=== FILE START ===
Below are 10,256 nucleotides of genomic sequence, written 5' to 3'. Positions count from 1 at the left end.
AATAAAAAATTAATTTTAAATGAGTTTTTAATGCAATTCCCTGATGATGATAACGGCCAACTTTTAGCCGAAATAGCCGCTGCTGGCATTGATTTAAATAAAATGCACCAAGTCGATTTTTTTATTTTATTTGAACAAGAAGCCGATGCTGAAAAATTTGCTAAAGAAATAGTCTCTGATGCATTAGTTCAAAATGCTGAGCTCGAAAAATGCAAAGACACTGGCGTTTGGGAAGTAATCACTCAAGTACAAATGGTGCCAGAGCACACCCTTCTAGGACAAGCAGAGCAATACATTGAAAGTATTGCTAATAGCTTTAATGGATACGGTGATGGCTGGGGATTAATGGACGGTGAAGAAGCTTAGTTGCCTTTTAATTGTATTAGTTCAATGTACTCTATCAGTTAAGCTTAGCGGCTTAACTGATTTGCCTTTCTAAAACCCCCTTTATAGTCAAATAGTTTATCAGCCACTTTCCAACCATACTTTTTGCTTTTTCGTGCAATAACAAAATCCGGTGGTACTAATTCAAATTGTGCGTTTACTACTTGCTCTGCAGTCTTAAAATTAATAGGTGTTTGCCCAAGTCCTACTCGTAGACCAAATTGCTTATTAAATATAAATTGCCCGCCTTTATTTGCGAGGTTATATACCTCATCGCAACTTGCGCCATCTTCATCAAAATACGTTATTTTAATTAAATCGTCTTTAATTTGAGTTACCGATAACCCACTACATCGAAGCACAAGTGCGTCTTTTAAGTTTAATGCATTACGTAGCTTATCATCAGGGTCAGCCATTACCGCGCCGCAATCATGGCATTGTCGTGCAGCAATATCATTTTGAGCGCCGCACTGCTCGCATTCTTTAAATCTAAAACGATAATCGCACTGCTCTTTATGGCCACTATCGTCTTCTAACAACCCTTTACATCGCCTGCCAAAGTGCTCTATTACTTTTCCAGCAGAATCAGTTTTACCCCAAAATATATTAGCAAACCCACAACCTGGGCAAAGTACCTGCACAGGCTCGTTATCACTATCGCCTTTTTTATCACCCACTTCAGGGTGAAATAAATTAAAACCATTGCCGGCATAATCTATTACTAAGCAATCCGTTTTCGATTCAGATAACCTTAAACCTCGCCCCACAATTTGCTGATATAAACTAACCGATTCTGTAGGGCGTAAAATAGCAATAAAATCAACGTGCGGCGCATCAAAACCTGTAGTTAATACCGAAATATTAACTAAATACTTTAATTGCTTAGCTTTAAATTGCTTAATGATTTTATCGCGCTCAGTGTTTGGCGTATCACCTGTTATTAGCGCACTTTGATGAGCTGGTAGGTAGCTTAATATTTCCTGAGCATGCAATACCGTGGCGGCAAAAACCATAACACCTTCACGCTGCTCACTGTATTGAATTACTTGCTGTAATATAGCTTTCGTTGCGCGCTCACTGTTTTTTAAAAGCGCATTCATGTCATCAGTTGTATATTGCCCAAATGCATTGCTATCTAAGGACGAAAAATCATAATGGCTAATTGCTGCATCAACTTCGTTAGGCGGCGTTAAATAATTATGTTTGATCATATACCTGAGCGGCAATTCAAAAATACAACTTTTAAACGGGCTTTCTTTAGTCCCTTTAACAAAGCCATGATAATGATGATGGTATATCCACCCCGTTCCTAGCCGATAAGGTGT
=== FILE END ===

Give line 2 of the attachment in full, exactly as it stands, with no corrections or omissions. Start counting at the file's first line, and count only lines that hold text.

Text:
AATAAAAAATTAATTTTAAATGAGTTTTTAATGCAATTCCCTGATGATGATAACGGCCAACTTTTAGCCGAAATAGCCGCTGCTGGCATTGATTTAAATAAAATGCACCAAGTCGATTTTTTTATTTTATTTGAACAAGAAGCCGATGCTGAAAAATTTGCTAAAGAAATAGTCTCTGATGCATTAGTTCAAAATGCTGAGCTCGAAAAATGCAAAGACACTGGCGTTTGGGAAGTAATCACTCAAGTACAAATGGTGCCAGAGCACACCCTTCTAGGACAAGCAGAGCAATACATTGAAAGTATTGCTAATAGCTTTAATGGATACGGTGATGGCTGGGGATTAATGGACGGTGAAGAAGCTTAGTTGCCTTTTAATTGTATTAGTTCAATGTACTCTATCAGTTAAGCTTAGCGGCTTAACTGATTTGCCTTTCTAAAACCCCCTTTATAGTCAAATAGTTTATCAGCCACTTTCCAACCATACTTTTTGCTTTTTCGTGCAATAACAAAATCCGGTGGTACTAATTCAAATTGTGCGTTTACTACTTGCTCTGCAGTCTTAAAATTAATAGGTGTTTGCCCAAGTCCTACTCGTAGACCAAATTGCTTATTAAATATAAATTGCCCGCCTTTATTTGCGAGGTTATATACCTCATCGCAACTTGCGCCATCTTCATCAAAATACGTTATTTTAATTAAATCGTCTTTAATTTGAGTTACCGATAACCCACTACATCGAAGCACAAGTGCGTCTTTTAAGTTTAATGCATTACGTAGCTTATCATCAGGGTCAGCCATTACCGCGCCGCAATCATGGCATTGTCGTGCAGCAATATCATTTTGAGCGCCGCACTGCTCGCATTCTTTAAATCTAAAACGATAATCGCACTGCTCTTTATGGCCACTATCGTCTTCTAACAACCCTTTACATCGCCTGCCAAAGTGCTCTATTACTTTTCCAGCAGAATCAGTTTTACCCCAAAATATATTAGCAAACCCACAACCTGGGCAAAGTACCTGCACAGGCTCGTTATCACTATCGCCTTTTTTATCACCCACTTCAGGGTGAAATAAATTAAAACCATTGCCGGCATAATCTATTACTAAGCAATCCGTTTTCGATTCAGATAACCTTAAACCTCGCCCCACAATTTGCTGATATAAACTAACCGATTCTGTAGGGCGTAAAATAGCAATAAAATCAACGTGCGGCGCATCAAAACCTGTAGTTAATACCGAAATATTAACTAAATACTTTAATTGCTTAGCTTTAAATTGCTTAATGATTTTATCGCGCTCAGTGTTTGGCGTATCACCTGTTATTAGCGCACTTTGATGAGCTGGTAGGTAGCTTAATATTTCCTGAGCATGCAATACCGTGGCGGCAAAAACCATAACACCTTCACGCTGCTCACTGTATTGAATTACTTGCTGTAATATAGCTTTCGTTGCGCGCTCACTGTTTTTTAAAAGCGCATTCATGTCATCAGTTGTATATTGCCCAAATGCATTGCTATCTAAGGACGAAAAATCATAATGGCTAATTGCTGCATCAACTTCGTTAGGCGGCGTTAAATAATTATGTTTGATCATATACCTGAGCGGCAATTCAAAAATACAACTTTTAAACGGGCTTTCTTTAGTCCCTTTAACAAAGCCATGATAATGATGATGGTATATCCACCCCGTTCCTAGCCGATAAGGTGT